Either natural or synthetic fibers can be employed to form textile fabric substrate contemplated herein, with polyamide or polyester filaments or fibers being preferred. Such fibers can be in the form of either a woven, knit, or non-woven fabric. Woven multi-layered textiles having preconfigured air-holding cavities, such as those that can be produced on a Jacquard machine or a Dobby loom, particularly are contemplated herein as textile fabric substrates that can be coated in accordance with the present invention. The preconfigured air-holding cavities can be of any size or shape such as, for example, pockets, tubular channels and the like. Woven nylon is the specific textile fabric substrate which is preferred. Any denier size, shape and weaving configuration can be employed to advantage. Generally, the shape or configuration to be employed in the air-holding restraint system will depend upon its ultimate location in the vehicle. For example, driver or passenger air bags will generally be elliptical, spherical or circular in shape, while side air curtains will generally be rectangular or oval in configuration.

The coating of the fabric substrate with the desired layers of polyurethane and/or polysiloxane takes place on a coating line that has multiple coating stations with driers positioned in sequence. Prior to applying the first adhesive polyurethane coating layer, the fabric substrate is heat-set and stabilized by passing it through an oven at an elevated temperature of from about 250° F. to about 400° F. Thereafter, the fabric substrate is coated in accordance with the present invention. The multi-layered woven textile substrate is coated in accordance with the method disclosed in the above-identified copending applications of which this application is a continuation-in-part.

According to one aspect of the present invention, as can be seen by reference to FIGS. 1-5, a textile fabric substrate 10 is coated in the manner disclosed in the aforementioned applications Ser. Nos. 09/327,243, now U.S. Pat. No. 6,239,046, and Ser. No. 09/327,244, now abandoned in favor of continuation application Ser. No. 09/956,639, filed Sep. 19, 2001, respectively. In FIG. 1, the fabric is first coated on its upper or top surface 12 with an adhesive polyurethane layer 14, referred to as a prime coat or adhesive coat, which serves to adhesively bond the filaments of the textile substrate so they do not comb or unravel. The adhesive polyurethane used in the prime coat or first layer 14 can be selected from among aromatic or aliphatic polyether or polyester polyurethanes and, preferably those having a solids content of from about 30% to about 60%, by weight. The polyurethane coating weight applied is about 0.3 ounces/square yard to about 1.5 ounces/square yard with about 0.5 ounces/square yard being preferred. These types of polyurethanes provide good adhesion to nylon and satisfactory hydrolysis, i.e., resistance to breakdown under ambient storage conditions, to insure that the air bag or air curtain will be ready for use when deployed.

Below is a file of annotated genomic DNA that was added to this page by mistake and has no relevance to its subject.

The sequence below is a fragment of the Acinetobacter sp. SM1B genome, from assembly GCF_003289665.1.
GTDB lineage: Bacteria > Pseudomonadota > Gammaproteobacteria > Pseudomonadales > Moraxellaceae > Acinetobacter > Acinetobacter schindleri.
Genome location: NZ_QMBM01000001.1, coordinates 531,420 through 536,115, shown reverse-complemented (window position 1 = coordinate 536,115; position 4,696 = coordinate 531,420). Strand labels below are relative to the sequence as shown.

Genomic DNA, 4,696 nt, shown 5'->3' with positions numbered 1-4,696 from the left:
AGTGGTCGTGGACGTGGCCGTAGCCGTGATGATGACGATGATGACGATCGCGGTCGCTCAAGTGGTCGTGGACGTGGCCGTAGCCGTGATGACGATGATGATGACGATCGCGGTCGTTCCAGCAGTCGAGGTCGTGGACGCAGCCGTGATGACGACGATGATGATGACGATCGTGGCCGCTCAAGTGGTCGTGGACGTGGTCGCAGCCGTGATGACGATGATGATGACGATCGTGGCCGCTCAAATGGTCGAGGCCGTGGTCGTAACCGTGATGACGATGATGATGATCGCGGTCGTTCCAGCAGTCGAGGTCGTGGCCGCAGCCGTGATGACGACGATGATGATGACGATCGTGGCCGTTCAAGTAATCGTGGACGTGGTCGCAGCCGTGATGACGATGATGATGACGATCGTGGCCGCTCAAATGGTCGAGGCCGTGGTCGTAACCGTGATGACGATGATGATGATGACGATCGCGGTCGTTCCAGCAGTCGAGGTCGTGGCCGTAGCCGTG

Preferably, the prime coat layer 14 in FIG. 1 completely covers the entire outer surface 12 of the fabric 10. Alternatively, it can be applied as a partial coating which coincides with a particular predetermined area of the fabric. Particular patterns, such as stripes, wavy lines, etc., with different coating weights also can be employed to obtain the level of air permeability desired. The adhesive or prime coating layer is then dried in an oven at a temperature in the range of from about 225° F. to about 450° F. for about 1.5 minutes to about 3.0 minutes while advancing the fabric at a speed of about 1,000 yards per hour to about 3,000 yards per hour. During this process, a speed of about 1,200 yards per hour is preferred. The prime coat polyurethane layer and the nylon fabric filaments crosslink with each other during this process to form a polymer chain.

Referring again to FIG. 1, at a second coating station, a second layer 16 of polyurethane, also referred to as the elastomeric layer, is deposited and coated onto the first layer 14. The elastomeric polyurethane layer 16 is an aromatic or aliphatic polyether or polyester polyurethane having a solids content of from about 30% to about 100% solids, by weight. Optionally, depending upon the chemical and physical properties sought to be introduced into the air bag, there is added to the elastomer, for example, flameproofing agents, such as aluminum trihydrate or antimony trioxide, mildew prevention agents, such as BP5® by Morton Thiokol and UV and ozone resistance agents, e.g., Tinuvin 765® by Ciba Geigy. The elastomeric layer 16 reacts with and chain extends with the prime coat layer 14 to establish a homogeneous composite. The coating weight is within the range of about 1 ounce/square yard to about 8 ounces/square yard, with about 2 ounces/sq. yard being preferred. It is then dried in an oven which is maintained at an elevated temperature from about 350° F. to about 450° F.

Thereafter, if desired, a third layer or topcoat 18 of an aliphatic or aromatic polyether or polyester polyurethane is coated onto the second polyurethane layer 16 as is shown in FIGS. 1 and 2, and as is disclosed in copending parent U.S. patent application Ser. No. 09/327,244, now abandoned in favor of continuation application Ser. No. 09/956,639, filed Sep. 19, 2001. As noted, in this application the top coat layer 18 is intended to prevent blocking or self-sticking of the air bag layers to each other when the bag is in its collapsed, folded condition, and during deployment. As noted further, the preferred coating weight is from about 0.2 to about 2.0 ounces per square yard with a coating weight of about 0.5 ounces/sq. yard preferred. This coating layer is heated at an elevated temperature of from about 250° F. to about 400° F. for 1.5 to 3.0 minutes in an oven, during which it crosslinks with the second coating layer.